This week marks 150 years since the world's first traffic light was installed close to Westminster Bridge in London, though its first appearance in the UK was brief following a disaster.
The gas-powered traffic light was installed at the junction of Great George Street and Bridge Street in Westminster on December 9, 1868, under the manual control of a police officer.
Nottingham engineer John Peake Knight took the idea from the railway signalling system onto roads, using red and green gas-powered lamps, but a leaky gas mains a month later resulted in one of the traffic lights exploding and seriously burning the policeman on duty - though some accounts suggest he may have even been killed - resulting in the trial being scrapped.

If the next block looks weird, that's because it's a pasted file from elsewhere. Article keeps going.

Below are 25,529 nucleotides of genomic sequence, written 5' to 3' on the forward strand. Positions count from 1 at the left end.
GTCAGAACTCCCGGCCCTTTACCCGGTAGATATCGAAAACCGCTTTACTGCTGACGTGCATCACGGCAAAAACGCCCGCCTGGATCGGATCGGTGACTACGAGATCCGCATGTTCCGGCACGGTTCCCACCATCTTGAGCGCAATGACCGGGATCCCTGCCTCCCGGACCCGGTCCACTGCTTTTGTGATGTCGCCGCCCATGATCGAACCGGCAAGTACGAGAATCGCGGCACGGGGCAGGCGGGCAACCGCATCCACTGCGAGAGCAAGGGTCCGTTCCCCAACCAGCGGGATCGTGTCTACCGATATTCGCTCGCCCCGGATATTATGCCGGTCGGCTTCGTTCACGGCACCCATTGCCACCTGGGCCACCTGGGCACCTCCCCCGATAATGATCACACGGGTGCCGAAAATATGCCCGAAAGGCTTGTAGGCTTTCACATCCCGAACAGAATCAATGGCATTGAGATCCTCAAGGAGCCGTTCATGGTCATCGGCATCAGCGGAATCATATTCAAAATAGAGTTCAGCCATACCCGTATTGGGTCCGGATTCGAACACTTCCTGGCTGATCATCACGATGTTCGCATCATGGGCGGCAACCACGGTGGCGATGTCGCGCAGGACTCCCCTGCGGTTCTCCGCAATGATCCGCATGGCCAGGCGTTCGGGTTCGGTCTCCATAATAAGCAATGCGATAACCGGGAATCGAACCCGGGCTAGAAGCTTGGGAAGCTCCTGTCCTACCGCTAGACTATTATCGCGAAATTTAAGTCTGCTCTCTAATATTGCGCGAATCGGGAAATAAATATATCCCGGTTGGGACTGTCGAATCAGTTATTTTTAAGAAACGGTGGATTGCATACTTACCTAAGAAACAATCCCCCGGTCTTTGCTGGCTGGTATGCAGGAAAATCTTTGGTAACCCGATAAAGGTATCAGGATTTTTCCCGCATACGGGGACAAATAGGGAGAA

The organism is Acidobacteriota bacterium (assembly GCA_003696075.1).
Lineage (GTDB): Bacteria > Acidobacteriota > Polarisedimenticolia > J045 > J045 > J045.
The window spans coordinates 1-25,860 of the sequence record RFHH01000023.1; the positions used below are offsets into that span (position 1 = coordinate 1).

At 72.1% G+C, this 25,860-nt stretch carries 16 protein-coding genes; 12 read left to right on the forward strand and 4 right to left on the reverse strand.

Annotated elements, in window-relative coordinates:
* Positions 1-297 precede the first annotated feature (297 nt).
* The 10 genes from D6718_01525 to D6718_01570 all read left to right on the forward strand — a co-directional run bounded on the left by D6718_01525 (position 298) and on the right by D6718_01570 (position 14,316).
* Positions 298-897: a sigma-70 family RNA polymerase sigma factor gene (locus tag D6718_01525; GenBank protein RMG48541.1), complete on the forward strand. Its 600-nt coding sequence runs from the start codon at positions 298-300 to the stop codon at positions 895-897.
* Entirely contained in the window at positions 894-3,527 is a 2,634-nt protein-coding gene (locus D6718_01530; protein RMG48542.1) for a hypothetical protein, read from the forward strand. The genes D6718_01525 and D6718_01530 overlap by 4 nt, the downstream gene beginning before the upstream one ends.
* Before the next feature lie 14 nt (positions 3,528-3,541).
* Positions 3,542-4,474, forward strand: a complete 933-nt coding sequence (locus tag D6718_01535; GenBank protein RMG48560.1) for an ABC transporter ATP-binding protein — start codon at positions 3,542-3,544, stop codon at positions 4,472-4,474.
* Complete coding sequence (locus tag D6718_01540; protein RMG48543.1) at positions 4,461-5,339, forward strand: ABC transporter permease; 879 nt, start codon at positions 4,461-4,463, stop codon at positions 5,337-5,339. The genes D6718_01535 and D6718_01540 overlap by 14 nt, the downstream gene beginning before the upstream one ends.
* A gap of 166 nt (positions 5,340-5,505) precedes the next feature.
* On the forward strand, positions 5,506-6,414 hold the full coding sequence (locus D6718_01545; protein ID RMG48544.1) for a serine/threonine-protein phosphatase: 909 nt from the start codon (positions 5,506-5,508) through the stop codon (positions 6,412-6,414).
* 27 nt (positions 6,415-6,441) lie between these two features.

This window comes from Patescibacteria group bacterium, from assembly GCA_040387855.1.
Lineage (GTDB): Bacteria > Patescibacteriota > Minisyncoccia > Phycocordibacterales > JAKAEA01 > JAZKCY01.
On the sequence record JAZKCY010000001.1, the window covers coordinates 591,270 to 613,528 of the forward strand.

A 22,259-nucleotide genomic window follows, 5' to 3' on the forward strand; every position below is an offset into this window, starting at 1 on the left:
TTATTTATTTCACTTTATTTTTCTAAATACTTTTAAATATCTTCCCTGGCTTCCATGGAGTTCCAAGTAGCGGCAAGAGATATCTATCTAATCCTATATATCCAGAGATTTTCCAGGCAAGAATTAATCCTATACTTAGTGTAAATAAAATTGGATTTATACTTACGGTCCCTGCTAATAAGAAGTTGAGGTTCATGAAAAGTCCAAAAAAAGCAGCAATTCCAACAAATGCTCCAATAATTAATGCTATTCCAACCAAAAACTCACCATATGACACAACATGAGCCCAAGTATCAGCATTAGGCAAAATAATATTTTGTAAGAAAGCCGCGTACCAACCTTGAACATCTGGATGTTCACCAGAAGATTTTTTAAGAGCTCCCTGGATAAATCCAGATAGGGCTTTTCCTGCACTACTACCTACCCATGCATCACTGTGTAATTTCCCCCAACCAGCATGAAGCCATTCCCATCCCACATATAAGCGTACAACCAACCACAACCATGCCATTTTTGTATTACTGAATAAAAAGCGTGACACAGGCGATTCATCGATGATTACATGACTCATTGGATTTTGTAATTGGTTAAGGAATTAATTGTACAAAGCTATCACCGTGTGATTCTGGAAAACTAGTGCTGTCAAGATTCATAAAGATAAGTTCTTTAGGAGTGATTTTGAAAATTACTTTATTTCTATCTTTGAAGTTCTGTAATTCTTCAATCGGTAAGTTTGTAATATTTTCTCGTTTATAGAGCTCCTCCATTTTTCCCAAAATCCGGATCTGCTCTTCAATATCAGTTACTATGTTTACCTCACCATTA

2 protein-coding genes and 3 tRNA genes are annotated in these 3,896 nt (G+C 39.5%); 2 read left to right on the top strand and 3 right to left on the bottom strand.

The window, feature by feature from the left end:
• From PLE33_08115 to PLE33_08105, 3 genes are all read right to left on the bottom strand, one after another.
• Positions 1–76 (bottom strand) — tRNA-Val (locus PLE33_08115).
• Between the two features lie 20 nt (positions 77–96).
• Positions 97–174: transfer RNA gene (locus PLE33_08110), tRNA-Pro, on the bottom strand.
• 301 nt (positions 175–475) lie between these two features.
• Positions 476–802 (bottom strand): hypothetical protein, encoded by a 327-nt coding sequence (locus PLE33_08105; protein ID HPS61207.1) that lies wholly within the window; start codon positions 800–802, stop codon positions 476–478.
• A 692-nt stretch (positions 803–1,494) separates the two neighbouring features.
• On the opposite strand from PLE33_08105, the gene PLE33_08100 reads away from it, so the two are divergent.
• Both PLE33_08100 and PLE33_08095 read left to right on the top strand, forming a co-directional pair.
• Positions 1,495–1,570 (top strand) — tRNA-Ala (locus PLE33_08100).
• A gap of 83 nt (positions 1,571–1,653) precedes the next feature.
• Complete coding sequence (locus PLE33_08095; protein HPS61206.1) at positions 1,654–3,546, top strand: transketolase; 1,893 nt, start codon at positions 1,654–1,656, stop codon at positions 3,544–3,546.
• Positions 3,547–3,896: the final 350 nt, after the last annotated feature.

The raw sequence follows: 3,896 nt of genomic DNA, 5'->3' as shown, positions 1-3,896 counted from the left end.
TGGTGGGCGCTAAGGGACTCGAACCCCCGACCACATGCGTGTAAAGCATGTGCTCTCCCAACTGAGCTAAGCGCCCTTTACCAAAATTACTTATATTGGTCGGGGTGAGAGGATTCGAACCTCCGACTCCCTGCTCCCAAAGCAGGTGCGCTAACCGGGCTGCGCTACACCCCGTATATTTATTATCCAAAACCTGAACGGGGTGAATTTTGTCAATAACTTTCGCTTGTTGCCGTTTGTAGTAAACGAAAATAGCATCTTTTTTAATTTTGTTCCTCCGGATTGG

During its absence from the UK, the technology was developed further in the US and then around 1929 the first electric signals started becoming commonplace in London.
Despite the traffic light's long history, its greatest period of growth did not happen until the 2000s. According to the AA, between 2000 and 2008 there was a 30% increase in traffic lights across the UK and 25% in London, bringing an extra 6,000 traffic lights.
TfL animation of first traffic lights
Countdown systems that provide pedestrians with a timer and traffic lights for cyclists are among the more recent trends, but questions have been raised about the future of the traffic light as technology around autonomous vehicles continues to develop.